RICHMOND, Va. (WRIC) — As the 2021 General Assembly legislative session kicked off today, legislation was introduced to reduce the speed limit in residential and business districts.

House Bill 1903 would authorize local governing bodies to reduce the speed limit to less than 25 miles per hour, but not less than 15 miles per hour, in a business or residential district. The legislation was introduced by Del. Betsy Carr, who serves on the Transportation Committee.

Corey Barnett, father of two and a Henrico County resident, said he doesn’t think the speed limit should change.

“If you’re driving 25 miles per hour like I do in my neighborhood, you’re going slow enough to stop if anything happens,” Barnett said.

Barnett’s neighborhood has speed limit signs all throughout the area. The signs state that you will receive an additional fine for speeding in a residential area.

Barnett said just because he doesn’t support the legislation, doesn’t mean he doesn’t have the same goal. He shared he has concerns about how effective the legislation would be.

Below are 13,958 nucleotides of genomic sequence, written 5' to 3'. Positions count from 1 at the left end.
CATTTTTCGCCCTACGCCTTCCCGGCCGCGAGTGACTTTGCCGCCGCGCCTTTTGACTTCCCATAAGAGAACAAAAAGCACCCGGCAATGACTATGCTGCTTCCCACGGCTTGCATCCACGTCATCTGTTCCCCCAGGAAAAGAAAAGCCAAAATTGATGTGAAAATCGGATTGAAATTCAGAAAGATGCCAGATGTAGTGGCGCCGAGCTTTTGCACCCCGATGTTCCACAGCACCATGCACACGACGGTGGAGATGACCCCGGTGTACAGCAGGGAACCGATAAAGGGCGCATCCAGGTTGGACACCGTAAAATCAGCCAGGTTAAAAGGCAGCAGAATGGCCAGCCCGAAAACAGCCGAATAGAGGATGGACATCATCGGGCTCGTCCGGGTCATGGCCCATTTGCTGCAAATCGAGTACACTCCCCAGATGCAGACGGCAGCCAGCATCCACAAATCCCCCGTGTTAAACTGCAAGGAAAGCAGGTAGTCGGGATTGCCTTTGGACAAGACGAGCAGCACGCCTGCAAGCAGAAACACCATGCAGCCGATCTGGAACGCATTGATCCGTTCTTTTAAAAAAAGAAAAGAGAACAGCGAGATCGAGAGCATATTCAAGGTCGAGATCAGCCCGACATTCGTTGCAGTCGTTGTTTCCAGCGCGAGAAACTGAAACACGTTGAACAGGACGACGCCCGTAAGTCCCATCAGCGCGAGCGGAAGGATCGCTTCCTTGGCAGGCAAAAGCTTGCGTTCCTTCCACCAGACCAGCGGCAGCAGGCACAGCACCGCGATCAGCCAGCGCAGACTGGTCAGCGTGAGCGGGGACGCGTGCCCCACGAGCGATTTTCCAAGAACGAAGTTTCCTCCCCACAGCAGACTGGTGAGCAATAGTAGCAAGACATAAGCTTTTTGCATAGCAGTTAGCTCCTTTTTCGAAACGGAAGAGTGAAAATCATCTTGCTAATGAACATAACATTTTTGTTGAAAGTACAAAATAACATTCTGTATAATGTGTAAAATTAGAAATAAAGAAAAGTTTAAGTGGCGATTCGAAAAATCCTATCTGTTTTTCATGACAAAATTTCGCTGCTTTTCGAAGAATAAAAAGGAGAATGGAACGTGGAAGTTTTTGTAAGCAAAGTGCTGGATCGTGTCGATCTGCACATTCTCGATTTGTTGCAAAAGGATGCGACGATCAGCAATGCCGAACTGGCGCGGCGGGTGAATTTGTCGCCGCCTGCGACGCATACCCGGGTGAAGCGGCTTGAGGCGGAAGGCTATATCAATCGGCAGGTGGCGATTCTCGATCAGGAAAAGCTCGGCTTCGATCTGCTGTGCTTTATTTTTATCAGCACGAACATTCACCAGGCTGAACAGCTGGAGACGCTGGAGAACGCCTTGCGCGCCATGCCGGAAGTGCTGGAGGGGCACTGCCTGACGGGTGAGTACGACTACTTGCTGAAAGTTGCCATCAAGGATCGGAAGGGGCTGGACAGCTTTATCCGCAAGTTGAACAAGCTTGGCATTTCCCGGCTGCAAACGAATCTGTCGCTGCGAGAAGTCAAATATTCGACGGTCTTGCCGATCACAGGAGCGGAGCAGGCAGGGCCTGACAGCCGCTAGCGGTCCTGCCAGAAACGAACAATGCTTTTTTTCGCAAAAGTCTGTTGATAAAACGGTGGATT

“They would really be facing some reckless driving tickets if you took it down to 15,” he said. “But other than that, I don’t see it deterring people from putting their foot down on the pedal to get to where they’re going.”

Speed limit sign posted in Barnett’s neighborhood in Henrico County. (Photo: D’Andre Henderson)

Barnett added that his two young children love to be outside. He said because his family lives in a cul de sac, he doesn’t get nearly as much traffic on his road compared to his neighbors.

“My neighbors out here on Comet, I know that they report a lot to the police — report speeders,” he said. “So we often have checkpoints and traps out here for those people who violate that law.”

But in contrast, Marc Robinson, of the City of Richmond, shared different sentiments than Barnett.

“I feel as though any legislation, which is proposed in the interest of public safety and the safety of children, is always a move in the right direction,” Robinson said.

Robinson said that being a resident of the city, sometimes he has concerns regarding his dog and motorists.

“It brings concern,” he said. “Oftentimes your dog will walk a significant amount of steps ahead of you — it can be difficult to reel your dog back in the case of a speeding car.”

Barnett said although he sees the effort with this legislation, he just doesn’t think it will be successful.

“I think really the speed traps is what will slow people down, not speed signs,” he said.

The next step for the bill is a virtual hearing on Jan. 14.